After the capacitor 24 is charged to the desired voltage, the arm 12 is lowered by pulling locking pin 14 which causes end 113 of movable arm 12 and needle 18 to tilt toward test sample 34 thereby opening up the high voltage terminal 22 and disconnecting the power supply 20 from the capacitor 24. A spark discharge will occur when the needle 18 and capacitor see" a resistive path low enough for the charge on the capacitor to cause a spark which will jump the gap and penetrate the test sample 34. At a relative humidity of 40 percent and at standard temperature and pressure, the resistance a of 1 inch column of air is about 24 Megohms. The notable point in the gapping process is that in the instant variable-gap apparatus, every discharge from the same capacitor voltage will transfer almost exactly the same amount of energy to the test sample. This is because as the needle descends, gapping will always occur at the first instant at which the resistance of the air gap is low enough for the spark to ionize the air gap.

Disposed at the lower side of the spark gap is a cathode terminal or plate 32 on which the test sample 34 is held. A steel plate forms a suitable means for grounding. Surrounding the test sample 34 and positioned adjacent the plate 32 is a cardboard or rubber ring insulator 37 into which the test sample 34 is placed. The function of the insulator 37 is to prevent the spark from jumping around the sample to the cathode terminal and thence to ground.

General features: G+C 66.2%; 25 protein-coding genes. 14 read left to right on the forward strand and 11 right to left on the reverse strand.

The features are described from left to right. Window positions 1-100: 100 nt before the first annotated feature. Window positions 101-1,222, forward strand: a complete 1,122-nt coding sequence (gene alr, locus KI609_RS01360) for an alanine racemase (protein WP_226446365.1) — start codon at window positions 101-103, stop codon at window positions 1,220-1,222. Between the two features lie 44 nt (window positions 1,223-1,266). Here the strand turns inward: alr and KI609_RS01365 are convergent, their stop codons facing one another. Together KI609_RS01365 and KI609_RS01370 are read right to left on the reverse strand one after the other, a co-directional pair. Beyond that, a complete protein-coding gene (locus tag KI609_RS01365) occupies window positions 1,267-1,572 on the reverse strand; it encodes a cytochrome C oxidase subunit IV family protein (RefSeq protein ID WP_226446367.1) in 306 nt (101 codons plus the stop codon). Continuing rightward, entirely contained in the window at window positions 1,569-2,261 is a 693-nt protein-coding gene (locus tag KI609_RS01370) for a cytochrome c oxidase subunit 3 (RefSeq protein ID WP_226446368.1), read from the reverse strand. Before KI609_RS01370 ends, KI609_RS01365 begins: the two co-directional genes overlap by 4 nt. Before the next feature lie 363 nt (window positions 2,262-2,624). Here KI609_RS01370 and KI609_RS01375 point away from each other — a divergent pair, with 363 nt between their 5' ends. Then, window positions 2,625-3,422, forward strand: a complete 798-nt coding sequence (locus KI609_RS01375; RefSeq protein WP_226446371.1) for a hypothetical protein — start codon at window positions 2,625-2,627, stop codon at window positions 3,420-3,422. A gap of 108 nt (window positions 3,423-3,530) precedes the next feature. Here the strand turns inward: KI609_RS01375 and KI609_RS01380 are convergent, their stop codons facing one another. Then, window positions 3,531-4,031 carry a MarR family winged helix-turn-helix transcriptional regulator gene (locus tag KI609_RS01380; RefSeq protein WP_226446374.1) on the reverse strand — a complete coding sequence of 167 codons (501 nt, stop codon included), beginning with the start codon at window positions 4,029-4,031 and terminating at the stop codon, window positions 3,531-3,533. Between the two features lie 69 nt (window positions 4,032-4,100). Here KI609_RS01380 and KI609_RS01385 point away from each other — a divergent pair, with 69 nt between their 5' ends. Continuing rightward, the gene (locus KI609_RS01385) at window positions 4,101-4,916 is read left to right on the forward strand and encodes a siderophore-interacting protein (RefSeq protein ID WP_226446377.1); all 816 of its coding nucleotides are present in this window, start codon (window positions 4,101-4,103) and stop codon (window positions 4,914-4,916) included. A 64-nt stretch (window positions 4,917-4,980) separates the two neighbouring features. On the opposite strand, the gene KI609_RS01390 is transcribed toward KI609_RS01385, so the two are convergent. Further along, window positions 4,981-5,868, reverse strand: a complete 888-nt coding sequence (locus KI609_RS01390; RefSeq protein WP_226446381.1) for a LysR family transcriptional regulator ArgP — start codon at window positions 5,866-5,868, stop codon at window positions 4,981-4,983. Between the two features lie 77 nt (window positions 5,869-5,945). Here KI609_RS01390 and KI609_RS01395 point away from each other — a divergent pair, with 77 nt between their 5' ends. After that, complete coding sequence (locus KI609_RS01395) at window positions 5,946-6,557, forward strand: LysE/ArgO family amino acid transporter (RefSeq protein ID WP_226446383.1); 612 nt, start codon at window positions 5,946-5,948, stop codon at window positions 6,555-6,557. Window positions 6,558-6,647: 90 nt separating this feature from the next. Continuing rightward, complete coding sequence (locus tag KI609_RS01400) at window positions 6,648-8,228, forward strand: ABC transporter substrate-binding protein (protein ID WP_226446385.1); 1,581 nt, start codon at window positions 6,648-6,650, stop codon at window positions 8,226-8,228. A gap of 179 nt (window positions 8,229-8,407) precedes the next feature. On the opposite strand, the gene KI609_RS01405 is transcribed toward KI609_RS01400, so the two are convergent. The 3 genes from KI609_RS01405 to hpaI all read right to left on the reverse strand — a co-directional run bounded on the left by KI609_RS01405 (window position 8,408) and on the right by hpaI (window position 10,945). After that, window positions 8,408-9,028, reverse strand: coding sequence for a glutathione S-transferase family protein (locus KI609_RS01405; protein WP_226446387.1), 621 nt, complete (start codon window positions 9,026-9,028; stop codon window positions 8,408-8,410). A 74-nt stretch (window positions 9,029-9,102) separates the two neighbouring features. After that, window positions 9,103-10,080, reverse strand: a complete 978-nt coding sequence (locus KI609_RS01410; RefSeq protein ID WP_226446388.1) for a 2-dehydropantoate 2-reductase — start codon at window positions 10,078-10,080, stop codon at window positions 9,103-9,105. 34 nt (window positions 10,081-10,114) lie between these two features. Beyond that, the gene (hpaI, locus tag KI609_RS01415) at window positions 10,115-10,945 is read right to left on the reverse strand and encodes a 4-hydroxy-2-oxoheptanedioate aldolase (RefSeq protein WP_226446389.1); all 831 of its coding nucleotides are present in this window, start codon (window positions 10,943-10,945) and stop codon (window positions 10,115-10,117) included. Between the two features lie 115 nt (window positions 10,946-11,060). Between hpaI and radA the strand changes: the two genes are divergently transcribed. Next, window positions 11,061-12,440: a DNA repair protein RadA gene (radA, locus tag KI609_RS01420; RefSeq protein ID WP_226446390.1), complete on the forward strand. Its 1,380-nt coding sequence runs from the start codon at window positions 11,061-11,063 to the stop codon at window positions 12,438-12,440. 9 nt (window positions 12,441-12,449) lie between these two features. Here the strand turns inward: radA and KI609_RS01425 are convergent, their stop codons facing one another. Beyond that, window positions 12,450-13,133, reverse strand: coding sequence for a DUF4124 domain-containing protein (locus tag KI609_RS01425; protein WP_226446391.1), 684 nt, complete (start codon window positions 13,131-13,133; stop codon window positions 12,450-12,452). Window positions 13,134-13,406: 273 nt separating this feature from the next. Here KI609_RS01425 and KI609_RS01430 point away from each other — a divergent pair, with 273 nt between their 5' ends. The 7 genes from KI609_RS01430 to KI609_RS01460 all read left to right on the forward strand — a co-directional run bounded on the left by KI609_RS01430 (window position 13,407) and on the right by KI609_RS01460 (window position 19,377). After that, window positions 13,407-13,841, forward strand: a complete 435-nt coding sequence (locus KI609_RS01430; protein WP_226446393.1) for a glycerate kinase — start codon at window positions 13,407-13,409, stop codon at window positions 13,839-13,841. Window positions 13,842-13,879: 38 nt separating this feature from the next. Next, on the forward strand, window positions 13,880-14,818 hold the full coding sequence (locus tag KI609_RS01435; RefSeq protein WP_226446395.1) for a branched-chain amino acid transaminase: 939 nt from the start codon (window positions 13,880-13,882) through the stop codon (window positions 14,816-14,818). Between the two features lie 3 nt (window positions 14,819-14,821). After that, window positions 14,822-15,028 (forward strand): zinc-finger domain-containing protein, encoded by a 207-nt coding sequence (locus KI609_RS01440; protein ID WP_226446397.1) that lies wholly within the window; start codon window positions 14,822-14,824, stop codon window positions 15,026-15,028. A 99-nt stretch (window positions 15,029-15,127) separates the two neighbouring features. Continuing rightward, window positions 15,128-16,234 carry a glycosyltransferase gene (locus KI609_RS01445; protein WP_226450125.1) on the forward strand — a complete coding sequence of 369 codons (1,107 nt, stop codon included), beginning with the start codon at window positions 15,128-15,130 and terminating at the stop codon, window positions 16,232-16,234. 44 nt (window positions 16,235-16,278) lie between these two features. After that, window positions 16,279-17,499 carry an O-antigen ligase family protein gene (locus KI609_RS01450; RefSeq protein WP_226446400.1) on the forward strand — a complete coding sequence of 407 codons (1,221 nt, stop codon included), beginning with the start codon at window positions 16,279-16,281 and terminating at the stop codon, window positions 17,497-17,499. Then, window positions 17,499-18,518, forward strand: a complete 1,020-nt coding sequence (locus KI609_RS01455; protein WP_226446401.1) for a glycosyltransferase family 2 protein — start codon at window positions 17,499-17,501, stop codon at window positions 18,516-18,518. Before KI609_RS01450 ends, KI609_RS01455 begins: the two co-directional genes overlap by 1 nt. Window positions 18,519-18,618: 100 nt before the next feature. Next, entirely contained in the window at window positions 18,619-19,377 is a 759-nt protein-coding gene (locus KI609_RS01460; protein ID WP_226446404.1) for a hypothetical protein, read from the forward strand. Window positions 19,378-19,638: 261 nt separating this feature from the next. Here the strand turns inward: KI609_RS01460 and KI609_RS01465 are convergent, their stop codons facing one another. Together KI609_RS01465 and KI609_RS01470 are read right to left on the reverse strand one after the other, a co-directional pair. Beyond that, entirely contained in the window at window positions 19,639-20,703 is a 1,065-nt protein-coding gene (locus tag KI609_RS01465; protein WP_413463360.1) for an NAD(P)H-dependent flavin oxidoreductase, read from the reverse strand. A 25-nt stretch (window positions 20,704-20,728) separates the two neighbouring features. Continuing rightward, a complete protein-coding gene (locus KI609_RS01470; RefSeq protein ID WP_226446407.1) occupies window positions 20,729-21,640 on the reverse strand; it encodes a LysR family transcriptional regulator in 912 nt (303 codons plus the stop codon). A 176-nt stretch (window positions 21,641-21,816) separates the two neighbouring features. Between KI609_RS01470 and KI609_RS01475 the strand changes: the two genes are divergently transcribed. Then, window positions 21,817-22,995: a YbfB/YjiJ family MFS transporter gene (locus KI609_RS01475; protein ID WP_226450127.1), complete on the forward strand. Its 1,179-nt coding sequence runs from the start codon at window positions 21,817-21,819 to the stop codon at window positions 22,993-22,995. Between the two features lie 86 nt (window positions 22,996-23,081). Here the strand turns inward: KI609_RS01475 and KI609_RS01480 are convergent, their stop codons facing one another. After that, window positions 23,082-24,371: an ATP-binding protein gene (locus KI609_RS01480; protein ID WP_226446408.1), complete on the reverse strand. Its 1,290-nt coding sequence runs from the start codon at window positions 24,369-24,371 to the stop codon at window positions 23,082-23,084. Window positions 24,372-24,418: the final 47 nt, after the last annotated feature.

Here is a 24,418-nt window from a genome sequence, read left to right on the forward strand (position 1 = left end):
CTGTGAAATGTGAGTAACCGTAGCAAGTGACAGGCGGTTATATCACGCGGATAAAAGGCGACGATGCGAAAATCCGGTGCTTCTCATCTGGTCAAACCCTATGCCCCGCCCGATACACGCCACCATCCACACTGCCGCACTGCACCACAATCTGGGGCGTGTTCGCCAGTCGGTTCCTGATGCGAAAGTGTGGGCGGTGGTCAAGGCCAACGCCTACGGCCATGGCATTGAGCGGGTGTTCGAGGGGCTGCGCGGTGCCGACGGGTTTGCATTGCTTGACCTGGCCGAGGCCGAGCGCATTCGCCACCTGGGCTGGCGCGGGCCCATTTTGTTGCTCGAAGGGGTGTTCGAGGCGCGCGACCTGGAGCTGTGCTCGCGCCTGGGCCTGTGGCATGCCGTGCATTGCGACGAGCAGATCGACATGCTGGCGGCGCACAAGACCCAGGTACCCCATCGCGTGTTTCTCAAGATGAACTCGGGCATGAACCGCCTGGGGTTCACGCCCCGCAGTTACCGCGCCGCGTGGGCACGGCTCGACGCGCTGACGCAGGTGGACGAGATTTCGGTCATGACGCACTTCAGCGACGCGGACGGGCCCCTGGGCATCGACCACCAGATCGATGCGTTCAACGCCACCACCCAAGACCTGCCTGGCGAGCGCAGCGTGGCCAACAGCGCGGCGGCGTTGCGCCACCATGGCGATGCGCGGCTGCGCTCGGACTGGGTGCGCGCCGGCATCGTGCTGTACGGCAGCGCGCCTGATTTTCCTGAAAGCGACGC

The positively charged needle 18 and the arm 12 are held in place by the lock pin 14, which is removed by pulling a lanyard, thus allowing the needle 18 to separate from the high voltage terminal 22 and to controllably descend toward the test sample 34. The dashpot l6 prevents possible mechanical damage to the discharging needle 18. However, where sample ignition occurs, the needle 18 is replaced in order to insure uniform test conditions.

The usual test procedure is to successively increase the voltage level until the sample lowest ignition point is reached. The resistances 26, 28 and 30 may be varied in order to test electrostatic spark ignition sensitivity of the specimen material at different rates of capacitance discharge. Suitable values for the resistances would be 5 kilohms, 50 kilohms and 150 kilohms. (Note that by increasing the discharge time, greater heating will occur within the sample). Also, it should be noted that a suitable value for the capacitor 24 would be 0.5 microfarads, but may be increased or decreased to simulate various types of spark discharge, e.g., human electrostatic spark discharge on combustible materials.